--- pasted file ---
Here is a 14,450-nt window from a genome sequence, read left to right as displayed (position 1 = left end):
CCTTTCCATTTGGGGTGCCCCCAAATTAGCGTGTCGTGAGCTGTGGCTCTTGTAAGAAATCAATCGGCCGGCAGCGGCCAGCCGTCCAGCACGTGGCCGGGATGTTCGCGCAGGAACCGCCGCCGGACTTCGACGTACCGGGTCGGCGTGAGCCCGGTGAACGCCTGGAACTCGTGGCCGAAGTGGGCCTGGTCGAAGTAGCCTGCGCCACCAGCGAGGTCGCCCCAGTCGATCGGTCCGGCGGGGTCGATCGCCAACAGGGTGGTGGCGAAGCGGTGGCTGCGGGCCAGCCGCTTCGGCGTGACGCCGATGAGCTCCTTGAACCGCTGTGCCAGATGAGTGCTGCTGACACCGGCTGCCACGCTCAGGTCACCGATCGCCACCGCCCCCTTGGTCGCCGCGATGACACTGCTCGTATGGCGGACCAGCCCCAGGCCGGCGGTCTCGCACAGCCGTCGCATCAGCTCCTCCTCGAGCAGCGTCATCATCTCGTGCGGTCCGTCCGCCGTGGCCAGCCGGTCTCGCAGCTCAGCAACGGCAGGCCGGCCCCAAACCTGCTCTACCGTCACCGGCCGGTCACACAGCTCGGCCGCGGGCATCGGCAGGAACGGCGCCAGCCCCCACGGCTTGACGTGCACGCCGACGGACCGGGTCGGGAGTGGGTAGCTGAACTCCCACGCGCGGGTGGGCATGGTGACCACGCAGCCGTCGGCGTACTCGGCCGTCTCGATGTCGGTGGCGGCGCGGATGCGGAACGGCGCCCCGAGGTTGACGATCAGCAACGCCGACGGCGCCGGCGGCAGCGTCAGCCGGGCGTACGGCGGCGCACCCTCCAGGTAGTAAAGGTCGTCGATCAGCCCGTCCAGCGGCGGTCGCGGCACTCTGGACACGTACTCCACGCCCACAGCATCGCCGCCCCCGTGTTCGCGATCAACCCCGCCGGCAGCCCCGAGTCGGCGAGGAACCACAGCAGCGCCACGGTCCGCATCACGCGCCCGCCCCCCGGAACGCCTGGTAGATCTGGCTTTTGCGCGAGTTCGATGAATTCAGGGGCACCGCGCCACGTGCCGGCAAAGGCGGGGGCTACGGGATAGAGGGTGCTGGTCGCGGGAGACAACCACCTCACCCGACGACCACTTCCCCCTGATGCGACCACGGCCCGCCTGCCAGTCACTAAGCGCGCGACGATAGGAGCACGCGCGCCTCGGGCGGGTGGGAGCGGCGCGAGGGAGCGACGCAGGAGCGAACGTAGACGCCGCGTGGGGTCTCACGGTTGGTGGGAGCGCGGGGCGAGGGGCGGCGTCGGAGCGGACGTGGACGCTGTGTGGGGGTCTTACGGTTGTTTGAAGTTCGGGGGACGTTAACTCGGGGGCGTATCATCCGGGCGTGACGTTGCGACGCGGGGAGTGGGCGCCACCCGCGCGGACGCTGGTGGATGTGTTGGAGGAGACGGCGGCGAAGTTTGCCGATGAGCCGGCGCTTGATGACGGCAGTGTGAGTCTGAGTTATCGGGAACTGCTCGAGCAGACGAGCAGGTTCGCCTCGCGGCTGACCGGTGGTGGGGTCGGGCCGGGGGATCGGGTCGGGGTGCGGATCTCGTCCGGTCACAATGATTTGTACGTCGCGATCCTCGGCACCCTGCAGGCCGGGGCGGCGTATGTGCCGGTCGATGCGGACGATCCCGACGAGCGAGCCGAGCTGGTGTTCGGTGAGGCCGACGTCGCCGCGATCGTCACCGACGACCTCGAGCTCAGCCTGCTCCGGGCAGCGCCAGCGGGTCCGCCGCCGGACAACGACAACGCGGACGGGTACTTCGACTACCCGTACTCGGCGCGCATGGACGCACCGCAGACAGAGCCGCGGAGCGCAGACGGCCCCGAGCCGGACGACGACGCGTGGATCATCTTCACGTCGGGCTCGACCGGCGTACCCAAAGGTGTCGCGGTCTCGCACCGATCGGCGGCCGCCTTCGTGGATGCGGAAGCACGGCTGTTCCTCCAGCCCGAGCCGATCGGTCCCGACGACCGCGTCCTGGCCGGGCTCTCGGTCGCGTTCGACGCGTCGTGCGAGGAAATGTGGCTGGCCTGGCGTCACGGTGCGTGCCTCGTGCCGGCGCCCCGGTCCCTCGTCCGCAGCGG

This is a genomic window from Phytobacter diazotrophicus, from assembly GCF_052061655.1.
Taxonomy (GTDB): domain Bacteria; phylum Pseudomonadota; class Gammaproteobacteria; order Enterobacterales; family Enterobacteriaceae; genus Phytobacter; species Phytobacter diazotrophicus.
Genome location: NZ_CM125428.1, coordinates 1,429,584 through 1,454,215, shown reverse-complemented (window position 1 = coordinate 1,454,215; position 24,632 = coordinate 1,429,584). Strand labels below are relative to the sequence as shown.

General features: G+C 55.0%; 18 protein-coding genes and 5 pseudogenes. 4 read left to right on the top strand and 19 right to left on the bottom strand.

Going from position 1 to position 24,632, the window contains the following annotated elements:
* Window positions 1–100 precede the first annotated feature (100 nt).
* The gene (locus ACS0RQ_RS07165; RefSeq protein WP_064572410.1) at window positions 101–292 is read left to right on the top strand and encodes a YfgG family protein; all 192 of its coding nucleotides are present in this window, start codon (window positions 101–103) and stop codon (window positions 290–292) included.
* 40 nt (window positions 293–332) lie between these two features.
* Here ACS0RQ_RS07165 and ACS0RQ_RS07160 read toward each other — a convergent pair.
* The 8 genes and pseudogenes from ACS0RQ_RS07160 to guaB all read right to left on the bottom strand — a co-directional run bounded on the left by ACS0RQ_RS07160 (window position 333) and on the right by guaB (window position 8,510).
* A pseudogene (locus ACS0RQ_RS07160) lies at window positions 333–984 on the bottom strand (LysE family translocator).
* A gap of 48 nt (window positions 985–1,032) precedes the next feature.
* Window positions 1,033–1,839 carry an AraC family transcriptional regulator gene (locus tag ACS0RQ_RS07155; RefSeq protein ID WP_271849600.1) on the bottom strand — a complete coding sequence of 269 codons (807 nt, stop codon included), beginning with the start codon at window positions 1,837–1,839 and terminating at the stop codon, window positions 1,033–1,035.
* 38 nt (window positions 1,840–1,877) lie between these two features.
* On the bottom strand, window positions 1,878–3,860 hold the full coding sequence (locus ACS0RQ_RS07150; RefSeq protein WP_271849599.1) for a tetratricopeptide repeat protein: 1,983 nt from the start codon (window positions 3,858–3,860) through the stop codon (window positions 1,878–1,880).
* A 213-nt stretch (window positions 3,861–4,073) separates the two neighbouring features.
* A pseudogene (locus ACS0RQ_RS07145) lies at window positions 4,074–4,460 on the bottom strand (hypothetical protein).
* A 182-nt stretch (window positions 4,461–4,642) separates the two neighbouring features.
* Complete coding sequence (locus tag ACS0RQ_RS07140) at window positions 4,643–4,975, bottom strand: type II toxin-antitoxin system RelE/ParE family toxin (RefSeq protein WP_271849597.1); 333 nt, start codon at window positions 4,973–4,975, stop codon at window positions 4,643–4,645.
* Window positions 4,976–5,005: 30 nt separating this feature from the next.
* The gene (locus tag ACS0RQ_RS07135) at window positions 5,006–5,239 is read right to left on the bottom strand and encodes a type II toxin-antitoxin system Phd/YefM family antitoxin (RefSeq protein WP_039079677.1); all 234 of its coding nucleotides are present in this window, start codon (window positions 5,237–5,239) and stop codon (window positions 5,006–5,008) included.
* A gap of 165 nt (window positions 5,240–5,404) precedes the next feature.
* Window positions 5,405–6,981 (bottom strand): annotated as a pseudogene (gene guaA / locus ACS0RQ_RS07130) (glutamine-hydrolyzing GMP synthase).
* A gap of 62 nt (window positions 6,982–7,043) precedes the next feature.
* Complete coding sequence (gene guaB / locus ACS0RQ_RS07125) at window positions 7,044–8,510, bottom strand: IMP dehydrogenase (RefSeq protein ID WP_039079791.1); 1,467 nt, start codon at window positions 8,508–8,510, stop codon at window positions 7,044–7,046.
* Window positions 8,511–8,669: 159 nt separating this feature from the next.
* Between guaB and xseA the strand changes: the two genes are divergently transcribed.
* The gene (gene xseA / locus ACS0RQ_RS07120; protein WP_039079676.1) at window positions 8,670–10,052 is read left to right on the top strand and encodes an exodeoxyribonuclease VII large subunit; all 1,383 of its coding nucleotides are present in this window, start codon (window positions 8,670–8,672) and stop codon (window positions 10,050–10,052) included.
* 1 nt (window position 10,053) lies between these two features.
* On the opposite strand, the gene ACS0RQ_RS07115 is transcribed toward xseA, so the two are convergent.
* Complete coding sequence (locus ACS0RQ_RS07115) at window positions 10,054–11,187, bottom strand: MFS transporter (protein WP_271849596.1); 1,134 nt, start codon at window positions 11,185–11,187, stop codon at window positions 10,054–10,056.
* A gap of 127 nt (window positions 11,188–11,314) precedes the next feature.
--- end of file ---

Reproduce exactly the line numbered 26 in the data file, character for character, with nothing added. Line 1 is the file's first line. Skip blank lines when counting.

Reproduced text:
* A gap of 62 nt (window positions 6,982–7,043) precedes the next feature.